Sigmundur Davíð Gunnlaugsson, chairman of the Progressive Party, who holds the mandate to forge a new coalition government, has now held meetings with the leaders of all political parties that earned a seat in parliament.
Alþingi, the Icelandic parliament. Photo: Páll Kjartansson/Iceland Review.
However, Sigmundur has not commented to the media on what party or parties he favors for a coalition. He is expected to make an announcement on the next steps today, Fréttablaðið reports.
Historian Guðni Th. Jóhannesson stated it is obvious that Sigmundur is checking how far the other party leaders are willing to go during coalition talks in working towards his party’s solutions for indebted households.
When asked whether Sigmundur’s approach may upset the Independence Party, Guðni responded to Morgunblaðið that the Independence Party, which received the majority of votes in the April 27 election and as many seats in parliament as the Progressive Party, certainly has its history and pride.
The Independence Party doesn’t appreciate being considered equal to the Pirate Party, which earned the fewest seats in parliament, and Sigmundur’s move might prompt them to consider coalitions with other parties instead, Guðni reasoned.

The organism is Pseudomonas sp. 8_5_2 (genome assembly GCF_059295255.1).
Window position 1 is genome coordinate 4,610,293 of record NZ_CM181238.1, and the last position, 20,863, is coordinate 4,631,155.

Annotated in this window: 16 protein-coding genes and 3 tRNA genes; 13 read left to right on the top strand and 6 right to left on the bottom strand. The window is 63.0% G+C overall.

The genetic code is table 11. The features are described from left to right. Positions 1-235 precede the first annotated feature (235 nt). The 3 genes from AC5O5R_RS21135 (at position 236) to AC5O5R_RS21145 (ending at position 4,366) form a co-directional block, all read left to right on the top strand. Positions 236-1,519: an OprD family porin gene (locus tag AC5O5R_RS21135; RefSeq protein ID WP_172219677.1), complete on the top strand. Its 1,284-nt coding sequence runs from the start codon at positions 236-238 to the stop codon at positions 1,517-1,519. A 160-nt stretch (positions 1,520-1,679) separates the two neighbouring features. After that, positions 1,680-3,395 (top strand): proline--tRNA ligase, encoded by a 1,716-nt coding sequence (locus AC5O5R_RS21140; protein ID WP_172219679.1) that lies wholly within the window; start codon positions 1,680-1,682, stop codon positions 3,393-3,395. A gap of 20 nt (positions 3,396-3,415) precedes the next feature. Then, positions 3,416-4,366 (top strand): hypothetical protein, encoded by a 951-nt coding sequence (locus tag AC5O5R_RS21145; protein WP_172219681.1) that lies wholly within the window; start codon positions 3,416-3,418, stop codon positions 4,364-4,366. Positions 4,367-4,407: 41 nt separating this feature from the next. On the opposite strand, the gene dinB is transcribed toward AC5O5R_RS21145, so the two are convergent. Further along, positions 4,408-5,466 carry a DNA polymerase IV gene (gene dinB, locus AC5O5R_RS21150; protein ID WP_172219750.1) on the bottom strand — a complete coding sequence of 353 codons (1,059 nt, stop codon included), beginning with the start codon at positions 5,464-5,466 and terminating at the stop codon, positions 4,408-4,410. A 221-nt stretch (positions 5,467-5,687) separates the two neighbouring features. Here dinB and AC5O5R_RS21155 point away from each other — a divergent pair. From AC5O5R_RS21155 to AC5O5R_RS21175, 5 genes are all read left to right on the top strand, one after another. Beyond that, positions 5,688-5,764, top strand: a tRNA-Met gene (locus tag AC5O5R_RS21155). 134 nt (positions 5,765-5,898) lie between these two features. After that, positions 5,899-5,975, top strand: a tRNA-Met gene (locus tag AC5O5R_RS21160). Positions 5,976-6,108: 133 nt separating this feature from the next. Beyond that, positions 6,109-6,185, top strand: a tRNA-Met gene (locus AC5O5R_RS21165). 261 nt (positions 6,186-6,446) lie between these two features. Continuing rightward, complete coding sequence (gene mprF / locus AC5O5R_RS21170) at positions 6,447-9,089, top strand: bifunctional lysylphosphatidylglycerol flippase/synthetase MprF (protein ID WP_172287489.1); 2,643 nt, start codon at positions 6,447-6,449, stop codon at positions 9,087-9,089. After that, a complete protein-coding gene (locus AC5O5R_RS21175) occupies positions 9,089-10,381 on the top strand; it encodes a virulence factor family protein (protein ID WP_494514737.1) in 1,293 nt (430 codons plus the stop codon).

Bjarni Benediktsson, chairman of the Independence Party, has stated that he favors a two-party coalition with the Progressive Party.
However, Bjarni told mbl.is on Tuesday that it isn’t viable to talk with many parties at once, as Sigmundur is doing, adding that the Independence Party is also open towards coalition talks with others.
Guðmundur Steingrímsson, one of Bright Future’s two chairs, told Fréttablaðið that the situation is more open that he had expected and that many things must become clearer before he can predict what the next coalition will be.
Árni Páll Árnason, who leads the Social Democratic Alliance, commented that the meeting with Sigmundur was good and that the ball is in his court.
Katrín Jakobsdóttir of the Left-Green Movement stated that her party is prepared to formally discuss the possibilities for a coalition to the left.
“I’m too green in this political theater to evaluate whether [the meeting] was staged. That’s not how I experienced it, I thought the talks were sincere,” concluded Birgitta Jónsdóttir, who chairs the Pirate Party.